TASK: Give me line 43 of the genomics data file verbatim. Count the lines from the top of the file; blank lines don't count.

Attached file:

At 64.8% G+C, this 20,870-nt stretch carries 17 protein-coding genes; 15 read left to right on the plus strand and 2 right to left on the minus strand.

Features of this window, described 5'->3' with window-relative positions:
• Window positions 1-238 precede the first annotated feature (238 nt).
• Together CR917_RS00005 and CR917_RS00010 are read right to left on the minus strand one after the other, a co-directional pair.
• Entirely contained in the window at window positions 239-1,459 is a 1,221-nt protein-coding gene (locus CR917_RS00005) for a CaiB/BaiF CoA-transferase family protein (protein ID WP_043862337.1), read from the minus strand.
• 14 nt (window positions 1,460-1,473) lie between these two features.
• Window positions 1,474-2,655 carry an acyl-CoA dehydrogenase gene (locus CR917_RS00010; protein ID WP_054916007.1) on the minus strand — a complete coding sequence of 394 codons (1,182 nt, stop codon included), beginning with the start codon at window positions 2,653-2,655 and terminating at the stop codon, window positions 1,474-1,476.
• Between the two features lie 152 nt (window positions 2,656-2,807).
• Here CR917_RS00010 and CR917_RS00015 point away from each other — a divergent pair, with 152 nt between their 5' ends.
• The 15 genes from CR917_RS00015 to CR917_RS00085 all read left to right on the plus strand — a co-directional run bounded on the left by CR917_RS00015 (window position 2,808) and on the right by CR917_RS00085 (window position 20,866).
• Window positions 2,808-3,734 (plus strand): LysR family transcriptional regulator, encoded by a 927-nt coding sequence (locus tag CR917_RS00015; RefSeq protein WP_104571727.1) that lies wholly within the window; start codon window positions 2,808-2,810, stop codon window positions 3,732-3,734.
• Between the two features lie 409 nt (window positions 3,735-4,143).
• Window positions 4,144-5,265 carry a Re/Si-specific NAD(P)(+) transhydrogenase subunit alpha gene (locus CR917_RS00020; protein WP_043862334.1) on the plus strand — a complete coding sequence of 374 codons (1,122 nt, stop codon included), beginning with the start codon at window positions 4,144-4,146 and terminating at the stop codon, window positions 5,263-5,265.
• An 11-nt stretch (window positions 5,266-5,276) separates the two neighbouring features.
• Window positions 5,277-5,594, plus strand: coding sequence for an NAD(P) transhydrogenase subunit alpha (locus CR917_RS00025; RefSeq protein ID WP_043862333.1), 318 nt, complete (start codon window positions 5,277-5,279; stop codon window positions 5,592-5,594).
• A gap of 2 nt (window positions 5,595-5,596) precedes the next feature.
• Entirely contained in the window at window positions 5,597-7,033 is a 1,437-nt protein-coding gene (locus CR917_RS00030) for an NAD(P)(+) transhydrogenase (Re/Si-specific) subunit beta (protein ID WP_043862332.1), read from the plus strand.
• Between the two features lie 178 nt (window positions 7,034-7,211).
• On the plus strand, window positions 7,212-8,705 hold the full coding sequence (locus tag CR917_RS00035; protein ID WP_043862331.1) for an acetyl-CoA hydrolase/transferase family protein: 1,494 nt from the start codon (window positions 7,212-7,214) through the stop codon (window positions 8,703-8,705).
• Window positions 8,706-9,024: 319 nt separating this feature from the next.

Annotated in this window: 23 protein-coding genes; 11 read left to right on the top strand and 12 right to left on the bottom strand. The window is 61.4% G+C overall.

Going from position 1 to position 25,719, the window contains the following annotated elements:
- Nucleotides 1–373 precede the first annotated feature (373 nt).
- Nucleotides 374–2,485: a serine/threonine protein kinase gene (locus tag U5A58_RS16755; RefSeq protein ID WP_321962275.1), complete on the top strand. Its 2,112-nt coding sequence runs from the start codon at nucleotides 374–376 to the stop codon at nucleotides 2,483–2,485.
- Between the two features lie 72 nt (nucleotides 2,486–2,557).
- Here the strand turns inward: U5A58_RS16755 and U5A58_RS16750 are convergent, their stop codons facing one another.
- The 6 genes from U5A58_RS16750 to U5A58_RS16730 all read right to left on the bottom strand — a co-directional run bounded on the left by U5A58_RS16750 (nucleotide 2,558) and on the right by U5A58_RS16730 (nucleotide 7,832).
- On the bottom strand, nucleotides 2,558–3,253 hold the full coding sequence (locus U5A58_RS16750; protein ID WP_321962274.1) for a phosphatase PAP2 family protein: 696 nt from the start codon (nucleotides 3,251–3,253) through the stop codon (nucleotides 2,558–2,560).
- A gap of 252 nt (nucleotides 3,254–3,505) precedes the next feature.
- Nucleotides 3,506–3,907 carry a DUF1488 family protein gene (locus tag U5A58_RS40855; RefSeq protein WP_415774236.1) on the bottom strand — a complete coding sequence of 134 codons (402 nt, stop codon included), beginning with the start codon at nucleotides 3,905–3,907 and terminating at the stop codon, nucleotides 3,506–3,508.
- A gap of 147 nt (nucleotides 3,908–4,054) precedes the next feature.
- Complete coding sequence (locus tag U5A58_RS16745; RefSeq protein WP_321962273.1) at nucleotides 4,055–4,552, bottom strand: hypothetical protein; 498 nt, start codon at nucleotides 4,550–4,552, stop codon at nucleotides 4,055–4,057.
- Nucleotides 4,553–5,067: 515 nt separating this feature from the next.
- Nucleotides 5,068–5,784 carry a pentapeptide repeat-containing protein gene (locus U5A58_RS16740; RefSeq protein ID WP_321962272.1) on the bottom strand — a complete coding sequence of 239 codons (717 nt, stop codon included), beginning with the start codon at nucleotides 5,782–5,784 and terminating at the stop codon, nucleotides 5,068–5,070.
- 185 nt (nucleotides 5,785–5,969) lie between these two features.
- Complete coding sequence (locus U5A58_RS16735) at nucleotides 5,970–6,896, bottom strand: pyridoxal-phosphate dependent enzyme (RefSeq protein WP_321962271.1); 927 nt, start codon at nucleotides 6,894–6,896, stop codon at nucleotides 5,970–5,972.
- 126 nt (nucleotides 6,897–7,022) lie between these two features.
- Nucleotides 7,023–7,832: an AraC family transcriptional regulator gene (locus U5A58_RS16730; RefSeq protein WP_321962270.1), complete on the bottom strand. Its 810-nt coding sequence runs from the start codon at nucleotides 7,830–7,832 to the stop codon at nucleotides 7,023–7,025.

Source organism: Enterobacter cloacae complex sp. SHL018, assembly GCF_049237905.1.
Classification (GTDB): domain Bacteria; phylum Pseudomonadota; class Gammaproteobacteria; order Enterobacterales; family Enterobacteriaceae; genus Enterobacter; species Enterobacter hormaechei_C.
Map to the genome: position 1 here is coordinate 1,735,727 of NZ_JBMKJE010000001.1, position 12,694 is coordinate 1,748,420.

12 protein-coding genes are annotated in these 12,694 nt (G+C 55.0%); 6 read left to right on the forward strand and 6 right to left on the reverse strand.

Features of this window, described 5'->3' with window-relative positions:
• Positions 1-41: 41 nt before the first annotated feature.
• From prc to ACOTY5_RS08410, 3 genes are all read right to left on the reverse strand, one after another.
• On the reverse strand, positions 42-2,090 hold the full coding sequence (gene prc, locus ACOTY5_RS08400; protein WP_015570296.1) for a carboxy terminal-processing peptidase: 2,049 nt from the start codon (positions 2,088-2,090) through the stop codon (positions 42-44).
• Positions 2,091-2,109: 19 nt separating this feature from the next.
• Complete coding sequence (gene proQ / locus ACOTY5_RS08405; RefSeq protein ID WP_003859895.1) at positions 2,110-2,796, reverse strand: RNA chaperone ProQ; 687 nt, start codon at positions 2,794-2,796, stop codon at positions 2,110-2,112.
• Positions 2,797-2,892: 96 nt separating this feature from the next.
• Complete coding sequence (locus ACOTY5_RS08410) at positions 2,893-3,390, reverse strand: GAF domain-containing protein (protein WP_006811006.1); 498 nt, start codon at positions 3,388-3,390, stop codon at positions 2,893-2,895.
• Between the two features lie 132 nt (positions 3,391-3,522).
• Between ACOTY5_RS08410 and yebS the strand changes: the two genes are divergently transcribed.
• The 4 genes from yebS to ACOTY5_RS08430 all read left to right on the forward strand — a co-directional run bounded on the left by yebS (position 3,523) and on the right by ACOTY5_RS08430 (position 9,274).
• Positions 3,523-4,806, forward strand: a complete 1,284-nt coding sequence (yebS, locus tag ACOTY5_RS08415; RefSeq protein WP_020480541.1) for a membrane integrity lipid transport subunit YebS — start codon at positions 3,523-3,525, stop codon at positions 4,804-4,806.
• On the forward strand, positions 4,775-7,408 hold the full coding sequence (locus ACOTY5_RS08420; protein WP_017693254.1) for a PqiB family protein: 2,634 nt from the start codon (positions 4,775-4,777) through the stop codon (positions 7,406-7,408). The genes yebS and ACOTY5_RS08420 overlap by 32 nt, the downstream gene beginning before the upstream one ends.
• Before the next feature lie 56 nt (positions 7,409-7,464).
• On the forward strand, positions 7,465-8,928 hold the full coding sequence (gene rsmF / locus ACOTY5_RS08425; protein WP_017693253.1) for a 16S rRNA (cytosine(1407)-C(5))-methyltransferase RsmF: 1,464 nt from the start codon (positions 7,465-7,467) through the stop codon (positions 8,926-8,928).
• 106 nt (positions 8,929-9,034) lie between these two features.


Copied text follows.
Features of this window, described 5'->3' with window-relative positions: